You are the product

If you are not pay­ing, you are the pro­duct.”

It’s one of the wide­ly cir­cu­la­ting tru­isms about ser­vices on the inter­net. To me, it is slop­py thin­king just the right size to be an a sound­bi­te.

For one, it seems to imply that a ser­vice pro­vi­der can only have one par­ti­cu­lar kind of pro­duct. We all know that this is not true, on the Inter­net just as well as off. For ano­t­her, it implies that money is the only way in which to pay for a pro­duct. And third­ly, the con­cept of a per­son being sub­ject to a finan­ci­al tran­sac­tion has been out­la­wed for a good num­ber of years — con­ven­tio­nal­ly, we call that slavery.

It is true that many cor­po­ra­ti­ons – par­ti­cu­lar­ly the big play­ers — make their inco­me off sel­ling ads for appro­pria­te­ly selec­ted audi­en­ces. But that has also hap­pen­ed befo­re the Inter­net hap­pen­ed; broad­cast radio and TV ope­ra­te by the same princip­le. Stran­ge­ly enough, nobo­dy says that for tho­se ser­vice pro­vi­ders, their view­ers and lis­teners are the pro­duct. But the belief is widespread that this is so for web pro­per­ties.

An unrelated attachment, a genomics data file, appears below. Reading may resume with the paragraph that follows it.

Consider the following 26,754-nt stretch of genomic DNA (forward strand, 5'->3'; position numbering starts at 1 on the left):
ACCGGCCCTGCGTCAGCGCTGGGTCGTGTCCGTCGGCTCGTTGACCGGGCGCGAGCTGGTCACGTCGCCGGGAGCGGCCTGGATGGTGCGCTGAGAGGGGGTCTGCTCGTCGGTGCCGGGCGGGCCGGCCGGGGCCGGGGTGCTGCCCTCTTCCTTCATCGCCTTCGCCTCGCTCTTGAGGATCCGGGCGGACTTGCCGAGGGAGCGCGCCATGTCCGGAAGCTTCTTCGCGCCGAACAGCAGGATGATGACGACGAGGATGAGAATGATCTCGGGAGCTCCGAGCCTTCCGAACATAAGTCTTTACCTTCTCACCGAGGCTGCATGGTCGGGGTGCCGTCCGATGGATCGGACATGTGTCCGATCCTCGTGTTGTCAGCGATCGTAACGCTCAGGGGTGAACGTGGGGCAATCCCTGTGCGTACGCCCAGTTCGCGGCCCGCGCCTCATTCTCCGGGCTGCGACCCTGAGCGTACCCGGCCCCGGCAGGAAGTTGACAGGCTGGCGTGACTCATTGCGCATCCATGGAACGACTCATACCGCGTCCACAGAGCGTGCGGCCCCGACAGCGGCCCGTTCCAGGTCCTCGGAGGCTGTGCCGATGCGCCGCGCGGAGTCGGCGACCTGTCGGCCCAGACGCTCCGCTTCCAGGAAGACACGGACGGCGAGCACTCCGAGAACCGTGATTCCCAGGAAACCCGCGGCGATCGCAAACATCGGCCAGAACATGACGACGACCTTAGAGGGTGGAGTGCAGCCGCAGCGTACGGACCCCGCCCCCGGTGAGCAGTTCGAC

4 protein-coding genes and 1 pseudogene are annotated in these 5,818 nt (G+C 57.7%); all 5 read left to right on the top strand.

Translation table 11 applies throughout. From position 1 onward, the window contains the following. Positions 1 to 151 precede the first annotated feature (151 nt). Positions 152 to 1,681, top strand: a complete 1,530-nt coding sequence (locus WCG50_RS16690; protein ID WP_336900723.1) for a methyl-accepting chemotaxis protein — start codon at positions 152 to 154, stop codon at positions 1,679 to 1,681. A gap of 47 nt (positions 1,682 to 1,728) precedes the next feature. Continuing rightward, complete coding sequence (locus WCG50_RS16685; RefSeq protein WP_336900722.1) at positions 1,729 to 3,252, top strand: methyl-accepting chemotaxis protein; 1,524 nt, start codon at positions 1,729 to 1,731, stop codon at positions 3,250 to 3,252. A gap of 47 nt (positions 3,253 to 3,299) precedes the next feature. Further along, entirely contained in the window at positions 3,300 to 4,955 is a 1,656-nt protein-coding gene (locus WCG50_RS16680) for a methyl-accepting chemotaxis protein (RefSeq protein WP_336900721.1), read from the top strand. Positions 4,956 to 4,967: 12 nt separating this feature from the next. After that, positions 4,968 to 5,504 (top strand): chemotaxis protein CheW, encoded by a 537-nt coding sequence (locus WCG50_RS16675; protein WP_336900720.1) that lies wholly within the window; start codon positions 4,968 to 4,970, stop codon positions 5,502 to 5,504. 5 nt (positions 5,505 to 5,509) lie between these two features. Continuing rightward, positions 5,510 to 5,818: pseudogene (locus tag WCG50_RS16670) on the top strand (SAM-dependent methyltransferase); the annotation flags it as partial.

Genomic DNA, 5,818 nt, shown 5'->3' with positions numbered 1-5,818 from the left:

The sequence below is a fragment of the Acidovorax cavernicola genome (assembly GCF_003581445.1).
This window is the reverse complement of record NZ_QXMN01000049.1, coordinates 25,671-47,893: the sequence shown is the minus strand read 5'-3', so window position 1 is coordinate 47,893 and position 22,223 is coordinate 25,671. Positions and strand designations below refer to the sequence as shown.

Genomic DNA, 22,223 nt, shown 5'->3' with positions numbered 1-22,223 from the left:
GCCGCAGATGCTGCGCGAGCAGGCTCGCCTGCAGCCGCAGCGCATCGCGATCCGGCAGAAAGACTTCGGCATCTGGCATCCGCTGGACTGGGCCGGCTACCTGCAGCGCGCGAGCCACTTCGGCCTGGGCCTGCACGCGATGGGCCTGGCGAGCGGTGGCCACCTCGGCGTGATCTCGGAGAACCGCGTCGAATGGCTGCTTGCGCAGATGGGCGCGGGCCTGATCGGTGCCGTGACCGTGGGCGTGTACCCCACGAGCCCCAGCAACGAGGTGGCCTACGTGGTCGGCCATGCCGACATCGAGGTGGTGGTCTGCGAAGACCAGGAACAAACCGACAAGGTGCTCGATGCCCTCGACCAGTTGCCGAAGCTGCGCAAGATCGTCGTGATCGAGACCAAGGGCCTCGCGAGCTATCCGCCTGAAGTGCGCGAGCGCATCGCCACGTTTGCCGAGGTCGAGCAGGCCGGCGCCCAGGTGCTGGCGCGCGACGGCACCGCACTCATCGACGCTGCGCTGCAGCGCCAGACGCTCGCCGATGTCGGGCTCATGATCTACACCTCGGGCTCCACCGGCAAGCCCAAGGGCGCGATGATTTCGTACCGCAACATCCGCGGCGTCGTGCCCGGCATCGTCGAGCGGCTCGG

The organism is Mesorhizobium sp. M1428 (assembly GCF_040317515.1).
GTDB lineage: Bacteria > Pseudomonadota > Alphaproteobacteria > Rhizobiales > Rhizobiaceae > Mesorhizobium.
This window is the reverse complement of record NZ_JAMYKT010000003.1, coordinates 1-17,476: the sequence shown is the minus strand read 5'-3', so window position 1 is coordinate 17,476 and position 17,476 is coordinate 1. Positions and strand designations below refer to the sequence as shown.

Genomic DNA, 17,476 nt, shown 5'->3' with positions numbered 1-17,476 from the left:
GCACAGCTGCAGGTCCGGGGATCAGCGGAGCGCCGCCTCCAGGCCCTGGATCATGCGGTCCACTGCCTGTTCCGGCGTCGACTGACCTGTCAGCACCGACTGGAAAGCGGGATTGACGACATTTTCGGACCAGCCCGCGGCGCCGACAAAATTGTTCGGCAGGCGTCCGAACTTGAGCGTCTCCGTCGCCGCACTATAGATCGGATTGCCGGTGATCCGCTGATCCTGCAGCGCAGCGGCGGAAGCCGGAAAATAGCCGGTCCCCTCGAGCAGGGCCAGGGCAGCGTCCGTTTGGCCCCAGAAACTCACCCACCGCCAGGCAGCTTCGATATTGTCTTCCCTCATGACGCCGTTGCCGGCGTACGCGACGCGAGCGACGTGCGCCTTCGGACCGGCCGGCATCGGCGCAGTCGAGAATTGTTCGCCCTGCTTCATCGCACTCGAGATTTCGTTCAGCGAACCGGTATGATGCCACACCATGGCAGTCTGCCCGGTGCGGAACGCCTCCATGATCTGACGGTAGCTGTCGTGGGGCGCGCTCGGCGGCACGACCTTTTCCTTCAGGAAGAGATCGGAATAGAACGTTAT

What the actu­al ser­vice the inter­net com­pa­nies pro­vi­de is fin­ding, gro­wing and kee­ping audi­en­ces that give them enough atten­ti­on. They do not sell anything off of you; they are midd­le­men for tho­se who are wil­ling to pay for some­bo­dies atten­ti­on and tho­se giving their atten­ti­on. And that is qui­te a dif­fe­rent thing from the ori­gi­nal state­ment.

It’s about time we reti­red it.

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